The town spends around $60,000 a year to maintain the park. But with “long deferred capital improvements,” the town is feeling “the absence of funding to realize those goals,” he said.

Among them are intentions to establish conservation easements in the park, enhance river access and make it compliant with the American with Disabilities Act, creating historical informational kiosks, refurbishing picnic areas and installing restrooms.

The Connecticut River Conservancy identified other properties along the river owned by the Great River Hydro — but managed by towns or other entities — that the company contributes maintenance costs to. “That intrigued us,” said Scott Hausler, director of the Hartford Parks and Recreation Department.

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In a letter to FERC, the town is asking Great River Hydro to cover the $60,000 annual upkeep costs as well as contribute $120,000 each year to be added to a capital reserve fund to make improvements to the area.

The letter also suggests re-opening the footbridge across the Wilder Dam, “which would essentially connect recreation assets and the communities on both sides of the Connecticut River,” it reads. “Re-establishing connection between New Hampshire and Vermont is important for public engagement and pedestrian connections.”

A working footbridge over the dam could carry pedestrians from Kilowatt Park to Boston Lot in Lebanon.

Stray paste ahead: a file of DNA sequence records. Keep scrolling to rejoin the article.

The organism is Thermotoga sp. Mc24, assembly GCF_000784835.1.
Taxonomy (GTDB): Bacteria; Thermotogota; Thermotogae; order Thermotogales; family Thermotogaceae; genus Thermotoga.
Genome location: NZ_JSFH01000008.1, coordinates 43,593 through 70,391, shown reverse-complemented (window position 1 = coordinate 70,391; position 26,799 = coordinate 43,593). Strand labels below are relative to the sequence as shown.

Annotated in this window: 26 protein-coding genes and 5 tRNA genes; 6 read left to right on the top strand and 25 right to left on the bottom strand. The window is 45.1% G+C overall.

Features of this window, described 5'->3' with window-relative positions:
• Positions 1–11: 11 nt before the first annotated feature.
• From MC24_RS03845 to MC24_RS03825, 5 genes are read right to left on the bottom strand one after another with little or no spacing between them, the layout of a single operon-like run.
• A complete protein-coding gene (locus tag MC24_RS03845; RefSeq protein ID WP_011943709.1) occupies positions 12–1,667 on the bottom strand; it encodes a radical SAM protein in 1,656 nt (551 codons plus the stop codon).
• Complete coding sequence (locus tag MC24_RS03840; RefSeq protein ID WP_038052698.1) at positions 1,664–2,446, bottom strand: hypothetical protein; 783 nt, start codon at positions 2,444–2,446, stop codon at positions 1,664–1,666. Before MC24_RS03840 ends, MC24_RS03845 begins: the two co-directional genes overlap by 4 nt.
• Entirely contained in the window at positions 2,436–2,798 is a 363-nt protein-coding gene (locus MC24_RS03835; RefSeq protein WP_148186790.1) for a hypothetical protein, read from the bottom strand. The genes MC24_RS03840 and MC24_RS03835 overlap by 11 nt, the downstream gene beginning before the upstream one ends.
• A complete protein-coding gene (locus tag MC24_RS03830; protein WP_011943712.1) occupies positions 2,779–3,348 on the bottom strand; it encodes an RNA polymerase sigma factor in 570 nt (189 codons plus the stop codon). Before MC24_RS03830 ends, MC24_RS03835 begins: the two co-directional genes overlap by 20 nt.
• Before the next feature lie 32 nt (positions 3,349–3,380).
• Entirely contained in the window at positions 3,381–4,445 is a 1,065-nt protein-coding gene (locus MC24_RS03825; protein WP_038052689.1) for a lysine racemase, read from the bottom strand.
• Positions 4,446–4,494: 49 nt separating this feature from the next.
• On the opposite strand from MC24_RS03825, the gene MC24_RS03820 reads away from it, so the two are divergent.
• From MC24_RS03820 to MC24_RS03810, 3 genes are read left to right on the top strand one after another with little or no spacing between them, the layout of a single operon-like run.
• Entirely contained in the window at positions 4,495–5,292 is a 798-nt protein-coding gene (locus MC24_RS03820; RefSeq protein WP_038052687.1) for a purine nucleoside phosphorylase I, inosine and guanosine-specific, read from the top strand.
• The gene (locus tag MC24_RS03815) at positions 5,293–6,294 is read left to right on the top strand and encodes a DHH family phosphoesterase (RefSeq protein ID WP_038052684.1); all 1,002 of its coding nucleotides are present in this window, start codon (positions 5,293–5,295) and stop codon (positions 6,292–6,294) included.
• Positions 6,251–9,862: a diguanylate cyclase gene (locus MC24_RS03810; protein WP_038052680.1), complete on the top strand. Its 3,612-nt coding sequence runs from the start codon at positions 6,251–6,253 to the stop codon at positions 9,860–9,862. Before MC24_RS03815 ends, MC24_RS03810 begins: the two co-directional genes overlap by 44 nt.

“This would all be a win for the river and the region and the town,” Hausler said.

To submit additional suggested comments to be added on behalf of Hartford in the town’s letter to FERC, email recreation@hartford-vt.org. The public comment period for the town will close April 12 at 5 p.m.

While such licensing processes typically take around five years, this one was delayed repeatedly by a handful of government shutdowns and protracted ecological studies, some of which were prolonged when the 2014 closure of the Vermont Yankee Nuclear Power Plant in Vernon, Vt., changed conditions in the river.

Plus, “this is just a huge scale license,” said Kathy Urffer, the nonprofit Connecticut River Conservancy’s director of policy and advocacy.

Covering an 85-mile stretch of the Connecticut River, the license includes two other dams owned by Great River Hydro in Bellows Falls, Vt., and Vernon. The company bought 13 dams along the Connecticut and Deerfield rivers from TransCanada in 2017 for $1.06 billion. In 2022, Hydro-Québec purchased Great River Hydro.

Great River Hydro, based in Westborough, Mass., bills itself as a “carbon-conscious energy source.”

The amended license is poised to change the pace of water flowing through the dam. The company “essentially hold(s) most of the river back most of the day” and has been for the last 40 years, Urffer said. Once or twice a day, when people are waking up in the morning or getting home from work, electricity use peaks and rates spike. That’s when the company “puts the river through the turbines and generates electricity,” she said.

But under the proposed license, “they’d be moving the river through the turbines all the time,” Urffer said. “Right now, they can peak for as long as they want to as often as they want to, at whatever intensity.”

The license amendment caps “peaking” — when the company generates the most electricity and pumps the most water through the dam — to a certain number of hours each month, and mandates that the company ramp up and wind down its flows gradually, rather than moving from 800-cubic-feet-per-second to 14,000 in a matter of minutes.